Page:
Clues point to Knox guilt - lawyer
Italian prosecutors have insisted that "all clues" point to the guilt of Amanda Knox as they made their closing speeches in the American's appeal against her conviction for the murder of British student Meredith Kercher.
Speaking for two hours in a packed courtroom in Perugia, prosecutor Giancarlo Costagliola urged the jury to keep in mind the family of Miss Kercher, who was Knox's room-mate at the time of the killing.
A verdict in the appeals trial of Knox and her co-defendant and former boyfriend Raffaele Sollecito is expected at the end of September or early next month.
Mr Costagliola denounced what he said was "an obsessive media campaign that makes everyone feel like the parents of Amanda Knox and Raffaele Sollecito".
He said: "As you make your decision, I wish that you jurors feel a little bit like the parents of Meredith Kercher, a serious, studious girl whose life was taken by these two kids from good families."
Knox and Sollecito were convicted of sexually assaulting and murdering Miss Kercher on the night of November 1, 2007 in the house Knox and Miss Kercher shared while exchange students in Perugia.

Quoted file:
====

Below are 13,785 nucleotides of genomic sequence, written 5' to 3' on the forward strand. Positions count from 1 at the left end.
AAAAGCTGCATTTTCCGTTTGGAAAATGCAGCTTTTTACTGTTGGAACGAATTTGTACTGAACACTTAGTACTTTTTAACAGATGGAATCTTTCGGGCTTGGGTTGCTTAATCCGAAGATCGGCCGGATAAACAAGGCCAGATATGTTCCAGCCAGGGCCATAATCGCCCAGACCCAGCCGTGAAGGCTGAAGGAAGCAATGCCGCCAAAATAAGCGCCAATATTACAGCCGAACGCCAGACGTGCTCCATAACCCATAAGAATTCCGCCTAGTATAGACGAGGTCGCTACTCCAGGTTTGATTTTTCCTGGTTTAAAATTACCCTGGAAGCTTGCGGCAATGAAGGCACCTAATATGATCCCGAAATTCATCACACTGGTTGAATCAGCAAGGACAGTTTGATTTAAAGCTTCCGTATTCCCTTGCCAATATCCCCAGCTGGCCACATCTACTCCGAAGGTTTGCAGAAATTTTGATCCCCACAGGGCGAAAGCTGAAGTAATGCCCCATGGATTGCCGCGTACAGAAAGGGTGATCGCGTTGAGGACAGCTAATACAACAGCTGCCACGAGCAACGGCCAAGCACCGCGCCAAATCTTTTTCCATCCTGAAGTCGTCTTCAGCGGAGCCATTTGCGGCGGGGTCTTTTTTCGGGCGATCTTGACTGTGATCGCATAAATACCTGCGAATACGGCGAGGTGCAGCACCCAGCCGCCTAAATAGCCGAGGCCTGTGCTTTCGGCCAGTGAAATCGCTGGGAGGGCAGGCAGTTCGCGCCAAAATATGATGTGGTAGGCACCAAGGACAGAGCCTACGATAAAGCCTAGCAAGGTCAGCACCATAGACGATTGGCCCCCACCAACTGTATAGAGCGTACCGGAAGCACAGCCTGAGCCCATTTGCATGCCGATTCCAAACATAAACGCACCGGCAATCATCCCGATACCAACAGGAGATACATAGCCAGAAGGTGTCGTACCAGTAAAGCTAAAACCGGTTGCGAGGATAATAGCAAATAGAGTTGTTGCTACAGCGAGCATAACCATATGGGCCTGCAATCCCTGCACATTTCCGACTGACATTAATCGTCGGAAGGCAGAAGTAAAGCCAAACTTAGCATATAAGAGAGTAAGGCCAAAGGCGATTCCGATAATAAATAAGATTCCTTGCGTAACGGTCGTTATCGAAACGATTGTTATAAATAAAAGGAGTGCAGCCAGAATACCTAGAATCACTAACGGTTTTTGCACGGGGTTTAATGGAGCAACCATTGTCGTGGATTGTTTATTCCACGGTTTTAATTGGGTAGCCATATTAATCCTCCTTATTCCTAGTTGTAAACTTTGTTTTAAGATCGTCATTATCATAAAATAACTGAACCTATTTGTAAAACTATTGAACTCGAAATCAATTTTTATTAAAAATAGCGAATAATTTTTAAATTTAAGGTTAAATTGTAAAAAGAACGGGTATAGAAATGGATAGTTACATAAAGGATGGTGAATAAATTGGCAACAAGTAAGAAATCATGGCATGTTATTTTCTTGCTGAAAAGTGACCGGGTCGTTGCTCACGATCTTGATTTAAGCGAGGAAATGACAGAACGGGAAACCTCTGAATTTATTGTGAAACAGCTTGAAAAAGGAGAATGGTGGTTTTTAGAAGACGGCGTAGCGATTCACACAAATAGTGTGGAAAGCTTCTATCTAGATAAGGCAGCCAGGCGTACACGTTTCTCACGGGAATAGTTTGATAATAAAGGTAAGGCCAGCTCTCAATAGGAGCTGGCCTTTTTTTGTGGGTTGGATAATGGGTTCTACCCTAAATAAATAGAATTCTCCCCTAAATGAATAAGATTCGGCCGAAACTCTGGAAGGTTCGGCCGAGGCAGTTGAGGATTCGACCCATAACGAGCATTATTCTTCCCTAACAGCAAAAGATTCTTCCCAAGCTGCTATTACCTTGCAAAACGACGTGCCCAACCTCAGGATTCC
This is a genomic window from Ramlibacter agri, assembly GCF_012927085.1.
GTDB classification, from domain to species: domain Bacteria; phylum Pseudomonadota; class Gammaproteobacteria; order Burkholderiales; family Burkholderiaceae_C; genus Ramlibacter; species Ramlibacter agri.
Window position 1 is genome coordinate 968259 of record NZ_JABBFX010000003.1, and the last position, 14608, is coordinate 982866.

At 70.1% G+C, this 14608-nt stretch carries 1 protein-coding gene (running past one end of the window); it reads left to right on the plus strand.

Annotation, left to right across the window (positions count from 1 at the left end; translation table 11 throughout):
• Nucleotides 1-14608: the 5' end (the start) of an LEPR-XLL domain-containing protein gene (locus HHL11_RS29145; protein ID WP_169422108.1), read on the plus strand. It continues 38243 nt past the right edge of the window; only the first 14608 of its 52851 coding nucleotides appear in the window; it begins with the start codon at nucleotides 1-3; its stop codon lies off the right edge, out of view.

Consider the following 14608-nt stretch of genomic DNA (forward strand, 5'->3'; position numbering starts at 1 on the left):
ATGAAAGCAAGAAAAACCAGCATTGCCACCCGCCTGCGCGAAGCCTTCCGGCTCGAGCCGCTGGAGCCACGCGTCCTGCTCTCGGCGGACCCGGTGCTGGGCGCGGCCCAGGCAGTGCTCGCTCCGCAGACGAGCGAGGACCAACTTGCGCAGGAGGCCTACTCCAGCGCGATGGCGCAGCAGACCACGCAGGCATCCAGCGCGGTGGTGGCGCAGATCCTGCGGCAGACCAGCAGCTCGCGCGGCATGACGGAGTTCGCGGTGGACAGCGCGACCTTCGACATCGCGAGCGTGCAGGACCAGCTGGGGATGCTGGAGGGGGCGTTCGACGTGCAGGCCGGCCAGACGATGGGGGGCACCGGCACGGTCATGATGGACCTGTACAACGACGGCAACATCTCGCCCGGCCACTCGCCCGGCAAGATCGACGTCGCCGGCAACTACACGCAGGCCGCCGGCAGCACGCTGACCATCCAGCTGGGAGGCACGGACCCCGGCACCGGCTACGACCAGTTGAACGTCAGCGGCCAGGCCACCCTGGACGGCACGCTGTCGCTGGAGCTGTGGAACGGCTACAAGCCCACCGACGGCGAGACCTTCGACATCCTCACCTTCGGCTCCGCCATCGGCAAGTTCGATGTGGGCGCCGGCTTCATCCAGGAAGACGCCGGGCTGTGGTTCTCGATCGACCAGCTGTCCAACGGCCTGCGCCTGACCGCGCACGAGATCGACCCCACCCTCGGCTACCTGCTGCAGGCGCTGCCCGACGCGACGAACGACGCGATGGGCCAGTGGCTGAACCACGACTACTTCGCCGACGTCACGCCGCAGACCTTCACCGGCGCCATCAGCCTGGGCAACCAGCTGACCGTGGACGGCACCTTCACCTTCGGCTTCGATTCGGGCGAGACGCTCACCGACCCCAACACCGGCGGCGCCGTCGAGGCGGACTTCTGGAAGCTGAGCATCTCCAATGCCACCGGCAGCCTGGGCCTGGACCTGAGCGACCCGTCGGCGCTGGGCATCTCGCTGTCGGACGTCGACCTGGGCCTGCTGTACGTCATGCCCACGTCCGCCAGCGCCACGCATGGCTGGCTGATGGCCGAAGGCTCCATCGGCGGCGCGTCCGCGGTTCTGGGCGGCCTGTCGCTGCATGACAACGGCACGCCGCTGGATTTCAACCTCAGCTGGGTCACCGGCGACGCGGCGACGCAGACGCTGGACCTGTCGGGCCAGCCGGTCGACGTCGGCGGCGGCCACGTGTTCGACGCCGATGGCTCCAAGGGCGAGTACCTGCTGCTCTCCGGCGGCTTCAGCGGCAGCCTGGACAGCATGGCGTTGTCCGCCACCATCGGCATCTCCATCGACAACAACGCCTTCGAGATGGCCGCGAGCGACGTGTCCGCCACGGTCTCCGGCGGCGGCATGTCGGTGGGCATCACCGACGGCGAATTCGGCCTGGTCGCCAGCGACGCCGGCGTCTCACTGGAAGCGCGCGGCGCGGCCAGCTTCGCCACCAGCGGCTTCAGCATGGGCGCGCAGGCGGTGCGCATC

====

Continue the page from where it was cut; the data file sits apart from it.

Knox was sentenced to 26 years in prison while Sollecito was given a 25-year term. Both have appealed against the verdict, which was issued by a lower court in December 2009.
The prosecutors argue that Miss Kercher, 21, was the victim of a drug-fuelled sex assault. In the original trial, the prosecutors had sought life sentences. Like the defendant, they have also appealed against the lower court's verdict.
Mr Costagliola, at the start of closing arguments expected to last two days and involve two more prosecutors, summed up what he said were the clues that point to the defendants.
Bloody footprints found in the house that are compatible with those of the defendants, mobile phone activity and witness testimony that appear to contradict the defendants' alibi, all point to the pair being at the scene of the crime, Mr Costagliola said.